Capital Investment in Science and Research – BIS consultation

This a synopsis of the 120 page BIS consultation on Proposals for Long-Term Capital Investment in Science & Research “CREATING THE FUTURE: A 2020 VISION FOR SCIENCE & RESEARCH”. You can read the whole thing at or save time with the following summary with apologies in advance to those closer to the process than I. Responses due by 4 July to


Input required on how to spend £5.9bn over 2016-2021. Total budget fixed, debate is on distribution between individual research project funding via research councils vs funding via higher Ed institutions vs major national and international projects.

Why – ask for input

Proposals for major projects already exceed £5bn of which ~£1bn already committed, vs a budget, after individual project funding of between £1.7 and £4.1bn, and that’s without any allowance for new major projects in future.

The choices and questions

Three scenarios proposed:-

Science & Research Capital Budget: 2016-21 – £5.9bn Scenario1 Scenario 2 Scenario 3
Funding through Research Councils at the individual research project level £2.1bn (£420m pa) £1.5bn (£300m pa) £1.0bn (£190m pa)
Funding through HE funding bodies at the institution level £2.1bn (£420m pa) £1.5bn (£300m pa) £0.7bn (£140m pa)
Funding for major projects (£985m committed already £1.7bn £2.9bn £4.1bn
Funding for new major projects £0.7bn £1.9bn £3.1bn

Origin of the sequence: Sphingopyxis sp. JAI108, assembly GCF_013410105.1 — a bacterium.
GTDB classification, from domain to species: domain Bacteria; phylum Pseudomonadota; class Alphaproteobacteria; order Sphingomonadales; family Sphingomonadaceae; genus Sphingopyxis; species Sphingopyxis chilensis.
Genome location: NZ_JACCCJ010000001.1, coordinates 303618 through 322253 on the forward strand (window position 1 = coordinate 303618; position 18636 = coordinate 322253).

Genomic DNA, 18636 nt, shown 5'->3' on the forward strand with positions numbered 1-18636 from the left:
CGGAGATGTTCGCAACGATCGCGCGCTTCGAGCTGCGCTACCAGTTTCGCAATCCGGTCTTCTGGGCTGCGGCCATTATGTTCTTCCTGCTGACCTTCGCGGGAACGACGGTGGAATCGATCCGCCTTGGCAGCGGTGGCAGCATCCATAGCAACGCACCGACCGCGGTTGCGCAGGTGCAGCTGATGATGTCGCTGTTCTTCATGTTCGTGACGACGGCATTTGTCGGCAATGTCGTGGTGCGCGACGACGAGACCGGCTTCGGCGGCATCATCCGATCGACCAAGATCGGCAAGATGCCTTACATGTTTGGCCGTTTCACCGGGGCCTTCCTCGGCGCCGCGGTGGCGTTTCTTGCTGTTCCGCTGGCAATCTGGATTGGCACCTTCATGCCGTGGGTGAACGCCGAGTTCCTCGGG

Debate boils down to which major projects to be in. Hence two main questions in consultation:-

  1. What balance should we strike between meeting capital requirements at the individual research project and institution level, relative to the need for large-scale investments at national and international levels
  2. How can we maximise collaboration, equipment sharing, and access to industry to ensure we make the most of this investment?

All other questions in consultation are subsidiaries of these two i.e:-

  1. What factors should we consider when determining the research capital requirement of the higher education estate?
  2. Should – subject to state aids and other considerations – science and research capital be extended to Research and Technology Organisations and Independent Research Organisations when there are wider benefits for doing so?
  3. What should be the UK’s priorities for large scale capital investments in the national interest, including where appropriate collaborating in international projects?
  4. What should the criteria for prioritising projects look like?
  5. Are there new potential high priority projects which are not identified in this document?
  6. Should we maintain a proportion of unallocated capital funding to respond to emerging priorities in the second half of this decade?
  7. Are the major international projects identified in the consultation the right priorities for this scale of investment at the international level? Are there other opportunities for UK involvement in major global collaborations?

What are new large scale projects are under consideration?

It’s a long list in following categories with some illustrative examples. Most have budgets 40- 200m per line item, exceptions noted. For brevity I have not included full list, available on page 54-57 of consultation at with further description in annex A pages 60 on.

  1. Big Data projects (>£1.9bn), 13 projects in total including:
    1. National e infrastructure
    2. Bridging Genotype to phenotype gap (£1.1bn!)
    3. From Big data to Medical insight and impact
    4. High-throughput Medical Research….
  2. Understanding the Universe projects (>£300m), 10 projects in total including
    1. European Space Agency Programme
    2. Space Data – Ground Stations and Analysis
    3. Space Data – Exploitation
    4. National Spaceport and Space Propulsion Facility
    5. TRUTHS – space-born system for radiometric calibration….
  3. Understanding our Planet projects (>375m): 3 projects total